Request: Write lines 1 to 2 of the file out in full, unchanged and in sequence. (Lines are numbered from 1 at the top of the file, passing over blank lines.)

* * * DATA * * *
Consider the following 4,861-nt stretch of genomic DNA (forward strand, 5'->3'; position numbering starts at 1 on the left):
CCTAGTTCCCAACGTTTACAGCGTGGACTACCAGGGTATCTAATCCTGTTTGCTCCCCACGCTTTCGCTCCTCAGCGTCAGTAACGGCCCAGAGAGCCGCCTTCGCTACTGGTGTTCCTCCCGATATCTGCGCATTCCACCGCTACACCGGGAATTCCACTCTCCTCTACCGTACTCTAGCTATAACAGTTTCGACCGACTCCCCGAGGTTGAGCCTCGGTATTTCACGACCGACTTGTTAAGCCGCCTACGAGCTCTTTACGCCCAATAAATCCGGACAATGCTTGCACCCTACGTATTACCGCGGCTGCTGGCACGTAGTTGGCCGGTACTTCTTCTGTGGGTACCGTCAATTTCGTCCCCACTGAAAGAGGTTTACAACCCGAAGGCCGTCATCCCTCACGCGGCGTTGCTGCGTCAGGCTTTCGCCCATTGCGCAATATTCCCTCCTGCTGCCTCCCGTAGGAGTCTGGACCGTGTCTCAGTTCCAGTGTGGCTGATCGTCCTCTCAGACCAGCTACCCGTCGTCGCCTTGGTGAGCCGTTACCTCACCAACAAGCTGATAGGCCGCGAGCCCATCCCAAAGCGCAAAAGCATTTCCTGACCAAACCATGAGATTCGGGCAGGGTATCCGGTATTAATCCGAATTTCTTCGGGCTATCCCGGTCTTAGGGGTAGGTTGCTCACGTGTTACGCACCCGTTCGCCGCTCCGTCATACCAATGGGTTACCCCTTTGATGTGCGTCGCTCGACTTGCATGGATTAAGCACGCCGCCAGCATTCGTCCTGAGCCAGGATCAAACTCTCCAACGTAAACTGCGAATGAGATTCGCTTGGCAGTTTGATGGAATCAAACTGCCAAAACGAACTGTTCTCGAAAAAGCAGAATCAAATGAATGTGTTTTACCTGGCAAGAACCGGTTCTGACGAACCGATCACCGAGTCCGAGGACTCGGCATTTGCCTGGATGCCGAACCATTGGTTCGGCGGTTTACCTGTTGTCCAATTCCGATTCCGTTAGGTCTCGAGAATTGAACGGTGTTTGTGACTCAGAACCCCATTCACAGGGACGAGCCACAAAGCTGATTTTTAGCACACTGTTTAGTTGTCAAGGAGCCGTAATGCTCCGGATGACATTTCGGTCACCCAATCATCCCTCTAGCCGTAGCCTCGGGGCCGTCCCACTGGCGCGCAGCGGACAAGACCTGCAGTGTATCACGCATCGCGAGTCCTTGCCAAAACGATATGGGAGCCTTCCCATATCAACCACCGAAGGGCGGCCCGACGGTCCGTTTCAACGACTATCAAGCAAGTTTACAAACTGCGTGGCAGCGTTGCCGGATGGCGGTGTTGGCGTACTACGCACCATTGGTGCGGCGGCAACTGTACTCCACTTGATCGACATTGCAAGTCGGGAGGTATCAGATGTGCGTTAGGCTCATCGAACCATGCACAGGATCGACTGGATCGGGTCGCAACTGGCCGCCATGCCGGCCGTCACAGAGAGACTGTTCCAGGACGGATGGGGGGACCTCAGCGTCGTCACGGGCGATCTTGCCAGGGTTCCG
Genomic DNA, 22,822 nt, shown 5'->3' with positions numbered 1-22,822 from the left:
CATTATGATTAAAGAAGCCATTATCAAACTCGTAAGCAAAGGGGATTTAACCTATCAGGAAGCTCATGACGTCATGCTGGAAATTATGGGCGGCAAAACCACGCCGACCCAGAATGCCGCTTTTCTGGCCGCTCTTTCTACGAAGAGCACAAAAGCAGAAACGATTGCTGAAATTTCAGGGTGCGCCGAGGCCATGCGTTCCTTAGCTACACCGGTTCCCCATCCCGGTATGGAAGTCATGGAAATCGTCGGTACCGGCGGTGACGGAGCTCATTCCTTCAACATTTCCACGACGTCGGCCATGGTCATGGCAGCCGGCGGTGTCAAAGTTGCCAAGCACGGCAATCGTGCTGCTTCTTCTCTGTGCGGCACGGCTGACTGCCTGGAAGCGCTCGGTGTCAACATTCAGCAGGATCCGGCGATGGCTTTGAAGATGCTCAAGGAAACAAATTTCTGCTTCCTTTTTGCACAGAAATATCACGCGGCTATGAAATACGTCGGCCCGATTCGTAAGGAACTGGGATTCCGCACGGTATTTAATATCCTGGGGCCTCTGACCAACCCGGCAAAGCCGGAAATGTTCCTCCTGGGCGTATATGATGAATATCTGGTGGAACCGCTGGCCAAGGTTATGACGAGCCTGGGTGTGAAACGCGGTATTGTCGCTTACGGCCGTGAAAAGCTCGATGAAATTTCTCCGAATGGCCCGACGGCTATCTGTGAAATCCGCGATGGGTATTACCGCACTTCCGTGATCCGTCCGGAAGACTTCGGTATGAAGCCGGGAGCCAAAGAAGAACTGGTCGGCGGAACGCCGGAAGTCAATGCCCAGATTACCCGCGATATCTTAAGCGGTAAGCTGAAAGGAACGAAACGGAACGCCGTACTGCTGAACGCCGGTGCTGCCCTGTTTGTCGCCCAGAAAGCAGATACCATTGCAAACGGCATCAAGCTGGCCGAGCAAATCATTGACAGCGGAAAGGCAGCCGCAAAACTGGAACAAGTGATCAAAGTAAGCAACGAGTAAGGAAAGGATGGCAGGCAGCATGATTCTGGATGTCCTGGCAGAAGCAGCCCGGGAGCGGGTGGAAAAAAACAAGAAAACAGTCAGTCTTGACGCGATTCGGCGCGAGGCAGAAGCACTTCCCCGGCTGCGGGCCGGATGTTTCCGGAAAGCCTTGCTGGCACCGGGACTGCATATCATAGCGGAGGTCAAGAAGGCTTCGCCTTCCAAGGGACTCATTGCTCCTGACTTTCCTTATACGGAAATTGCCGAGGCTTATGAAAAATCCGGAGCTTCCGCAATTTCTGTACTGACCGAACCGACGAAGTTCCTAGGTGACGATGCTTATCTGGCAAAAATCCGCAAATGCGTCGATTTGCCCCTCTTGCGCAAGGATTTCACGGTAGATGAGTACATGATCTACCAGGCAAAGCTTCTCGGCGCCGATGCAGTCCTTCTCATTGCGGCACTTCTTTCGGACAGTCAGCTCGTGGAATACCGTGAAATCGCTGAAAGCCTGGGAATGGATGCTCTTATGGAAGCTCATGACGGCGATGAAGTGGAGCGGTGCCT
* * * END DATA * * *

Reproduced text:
Consider the following 4,861-nt stretch of genomic DNA (forward strand, 5'->3'; position numbering starts at 1 on the left):
CCTAGTTCCCAACGTTTACAGCGTGGACTACCAGGGTATCTAATCCTGTTTGCTCCCCACGCTTTCGCTCCTCAGCGTCAGTAACGGCCCAGAGAGCCGCCTTCGCTACTGGTGTTCCTCCCGATATCTGCGCATTCCACCGCTACACCGGGAATTCCACTCTCCTCTACCGTACTCTAGCTATAACAGTTTCGACCGACTCCCCGAGGTTGAGCCTCGGTATTTCACGACCGACTTGTTAAGCCGCCTACGAGCTCTTTACGCCCAATAAATCCGGACAATGCTTGCACCCTACGTATTACCGCGGCTGCTGGCACGTAGTTGGCCGGTACTTCTTCTGTGGGTACCGTCAATTTCGTCCCCACTGAAAGAGGTTTACAACCCGAAGGCCGTCATCCCTCACGCGGCGTTGCTGCGTCAGGCTTTCGCCCATTGCGCAATATTCCCTCCTGCTGCCTCCCGTAGGAGTCTGGACCGTGTCTCAGTTCCAGTGTGGCTGATCGTCCTCTCAGACCAGCTACCCGTCGTCGCCTTGGTGAGCCGTTACCTCACCAACAAGCTGATAGGCCGCGAGCCCATCCCAAAGCGCAAAAGCATTTCCTGACCAAACCATGAGATTCGGGCAGGGTATCCGGTATTAATCCGAATTTCTTCGGGCTATCCCGGTCTTAGGGGTAGGTTGCTCACGTGTTACGCACCCGTTCGCCGCTCCGTCATACCAATGGGTTACCCCTTTGATGTGCGTCGCTCGACTTGCATGGATTAAGCACGCCGCCAGCATTCGTCCTGAGCCAGGATCAAACTCTCCAACGTAAACTGCGAATGAGATTCGCTTGGCAGTTTGATGGAATCAAACTGCCAAAACGAACTGTTCTCGAAAAAGCAGAATCAAATGAATGTGTTTTACCTGGCAAGAACCGGTTCTGACGAACCGATCACCGAGTCCGAGGACTCGGCATTTGCCTGGATGCCGAACCATTGGTTCGGCGGTTTACCTGTTGTCCAATTCCGATTCCGTTAGGTCTCGAGAATTGAACGGTGTTTGTGACTCAGAACCCCATTCACAGGGACGAGCCACAAAGCTGATTTTTAGCACACTGTTTAGTTGTCAAGGAGCCGTAATGCTCCGGATGACATTTCGGTCACCCAATCATCCCTCTAGCCGTAGCCTCGGGGCCGTCCCACTGGCGCGCAGCGGACAAGACCTGCAGTGTATCACGCATCGCGAGTCCTTGCCAAAACGATATGGGAGCCTTCCCATATCAACCACCGAAGGGCGGCCCGACGGTCCGTTTCAACGACTATCAAGCAAGTTTACAAACTGCGTGGCAGCGTTGCCGGATGGCGGTGTTGGCGTACTACGCACCATTGGTGCGGCGGCAACTGTACTCCACTTGATCGACATTGCAAGTCGGGAGGTATCAGATGTGCGTTAGGCTCATCGAACCATGCACAGGATCGACTGGATCGGGTCGCAACTGGCCGCCATGCCGGCCGTCACAGAGAGACTGTTCCAGGACGGATGGGGGGACCTCAGCGTCGTCACGGGCGATCTTGCCAGGGTTCCG